Ben Cull - Payments Engineer and Microsoft Development Professional

Entity Framework Core Migrations for Class Library Projects

Entity Framework Core 1.0.0 RTM still does not support migrations for class library projects. If you’re like me and like to keep your entity framework data layer in a separate project, this is a problem. Luckily the workaround isn’t too difficult.

Be sure to subscribe to this github issue to keep up to date with the progress of this problem. CLI Commands: support targeting .NET Core class library projects #5320

UPDATE May 2017: There are slight improvements to the workaround. I’ve written a much bigger post here: Enable Entity Framework Core Migrations in Visual Studio 2017.

The Workaround

We need to pretend our class library is actually a .NET Core app. The trickery begins by updating our class library’s project.json with the following updates:

    "buildOptions": {
        "emitEntryPoint": true
    "frameworks": {
        "netcoreapp1.0": { }
    "dependencies": {
        "Microsoft.NETCore.App": {
            "version": "1.0.0",
            "type": "platform"
        "Microsoft.EntityFrameworkCore.Design": "1.0.0-preview2-final",
        "Microsoft.EntityFrameworkCore.SqlServer": "1.0.0",
        "Microsoft.AspNetCore.Identity.EntityFrameworkCore": "1.0.0",
    "tools": {
        "Microsoft.EntityFrameworkCore.Tools": {
            "version": "1.0.0-preview2-final"

The most important parts are the build options at the root level, the Microsoft.EntityFrameworkCore.Design package and the Microsoft.EntityFrameworkCore.Tools tool.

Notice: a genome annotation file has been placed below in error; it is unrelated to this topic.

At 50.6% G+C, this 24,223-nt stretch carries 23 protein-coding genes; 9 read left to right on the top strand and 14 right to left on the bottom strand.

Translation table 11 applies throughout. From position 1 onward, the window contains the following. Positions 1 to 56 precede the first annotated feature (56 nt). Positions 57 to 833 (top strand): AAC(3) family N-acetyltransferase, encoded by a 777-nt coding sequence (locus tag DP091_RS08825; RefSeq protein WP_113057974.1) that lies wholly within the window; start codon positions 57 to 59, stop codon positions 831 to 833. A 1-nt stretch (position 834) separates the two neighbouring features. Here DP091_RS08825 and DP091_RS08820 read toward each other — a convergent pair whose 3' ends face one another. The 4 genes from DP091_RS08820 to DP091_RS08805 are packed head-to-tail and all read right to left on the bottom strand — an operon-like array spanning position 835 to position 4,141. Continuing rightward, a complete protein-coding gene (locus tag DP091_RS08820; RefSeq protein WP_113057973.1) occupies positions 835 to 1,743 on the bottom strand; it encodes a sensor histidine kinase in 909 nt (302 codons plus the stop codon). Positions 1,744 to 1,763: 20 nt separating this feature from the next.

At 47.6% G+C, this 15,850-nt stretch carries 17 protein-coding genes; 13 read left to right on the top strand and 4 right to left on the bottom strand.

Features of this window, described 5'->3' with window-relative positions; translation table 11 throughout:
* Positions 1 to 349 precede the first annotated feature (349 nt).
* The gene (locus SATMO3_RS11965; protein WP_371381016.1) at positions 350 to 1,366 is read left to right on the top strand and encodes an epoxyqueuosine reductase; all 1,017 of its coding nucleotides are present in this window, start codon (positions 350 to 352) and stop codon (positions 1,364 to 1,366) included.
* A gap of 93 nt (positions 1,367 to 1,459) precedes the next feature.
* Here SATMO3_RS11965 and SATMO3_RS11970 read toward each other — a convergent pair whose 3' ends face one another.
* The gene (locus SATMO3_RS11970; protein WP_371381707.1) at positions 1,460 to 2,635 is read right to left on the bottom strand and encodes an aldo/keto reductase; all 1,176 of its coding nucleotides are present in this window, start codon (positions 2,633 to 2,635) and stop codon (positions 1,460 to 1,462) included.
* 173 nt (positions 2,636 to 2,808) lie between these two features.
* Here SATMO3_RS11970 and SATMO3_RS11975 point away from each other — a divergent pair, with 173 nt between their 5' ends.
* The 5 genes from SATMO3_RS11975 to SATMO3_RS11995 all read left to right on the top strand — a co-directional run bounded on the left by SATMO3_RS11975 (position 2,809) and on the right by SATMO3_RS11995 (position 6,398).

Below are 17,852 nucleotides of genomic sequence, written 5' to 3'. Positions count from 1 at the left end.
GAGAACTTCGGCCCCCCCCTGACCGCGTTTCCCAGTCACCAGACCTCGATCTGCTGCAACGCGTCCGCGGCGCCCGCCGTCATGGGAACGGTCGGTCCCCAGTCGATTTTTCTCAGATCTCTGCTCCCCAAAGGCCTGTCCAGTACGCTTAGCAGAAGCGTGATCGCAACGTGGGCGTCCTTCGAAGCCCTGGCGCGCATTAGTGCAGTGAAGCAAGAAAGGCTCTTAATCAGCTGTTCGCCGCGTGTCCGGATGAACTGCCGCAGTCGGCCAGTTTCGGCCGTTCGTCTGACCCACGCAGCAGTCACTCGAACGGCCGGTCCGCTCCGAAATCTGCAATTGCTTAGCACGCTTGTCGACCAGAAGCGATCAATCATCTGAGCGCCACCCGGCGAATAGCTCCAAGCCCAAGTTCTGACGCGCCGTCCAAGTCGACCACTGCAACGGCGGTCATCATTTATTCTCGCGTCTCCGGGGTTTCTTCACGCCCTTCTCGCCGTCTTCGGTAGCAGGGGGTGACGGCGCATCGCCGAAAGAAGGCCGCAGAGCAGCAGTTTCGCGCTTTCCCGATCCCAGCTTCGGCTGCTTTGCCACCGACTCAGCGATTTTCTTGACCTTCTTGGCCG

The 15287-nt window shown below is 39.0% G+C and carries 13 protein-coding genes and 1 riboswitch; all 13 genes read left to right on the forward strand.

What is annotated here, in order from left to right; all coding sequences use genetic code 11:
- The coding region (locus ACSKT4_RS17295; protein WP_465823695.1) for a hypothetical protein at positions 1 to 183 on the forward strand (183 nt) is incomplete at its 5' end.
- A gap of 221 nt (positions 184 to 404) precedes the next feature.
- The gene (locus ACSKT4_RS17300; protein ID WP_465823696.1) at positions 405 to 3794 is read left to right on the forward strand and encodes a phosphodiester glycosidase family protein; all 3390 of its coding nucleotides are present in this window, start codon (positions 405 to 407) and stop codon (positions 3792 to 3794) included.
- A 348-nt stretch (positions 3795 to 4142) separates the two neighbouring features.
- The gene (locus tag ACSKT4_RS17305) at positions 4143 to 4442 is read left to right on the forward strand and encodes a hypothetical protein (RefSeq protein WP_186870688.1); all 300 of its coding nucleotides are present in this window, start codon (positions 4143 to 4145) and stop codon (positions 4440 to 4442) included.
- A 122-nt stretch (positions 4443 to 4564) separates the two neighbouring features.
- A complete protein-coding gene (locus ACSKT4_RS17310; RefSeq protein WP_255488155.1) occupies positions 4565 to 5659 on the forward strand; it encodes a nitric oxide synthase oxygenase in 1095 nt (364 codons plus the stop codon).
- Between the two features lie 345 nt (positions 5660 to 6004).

This part of the workaround is straight from the horse’s mouth and can be found in the docs here:

You’ll also need to add a static void main() to complete the .NET Core app charade. Add an empty program.cs to your class library project.

public class Program
    public static void Main(string[] args)

Lastly, we need to let our fake app know how to create your DbContext. The tools would normally gather this information from your startup.cs, but since that would be a huge pain to implement, let’s cheat and create an IDbContextFactory instead.

Add the following class to your class library:

public class TemporaryDbContextFactory : IDbContextFactory<PinchContext>
    public PinchContext Create(DbContextFactoryOptions options)
        var builder = new DbContextOptionsBuilder<PinchContext>();
        return new PinchContext(builder.Options);

This is just a quick way to let the app know what data provider we’re using and what the connection string is. Just hardcode it, don’t bother with the configuration system, this is only temporary and only used at development time.

A few people had some problems with the workaround in RC2, so if you encounter any difficulties please let me know so I can help everyone else in the same boat as you. Cheers :)

Entity Framework Core Migrations for Class Library Projects
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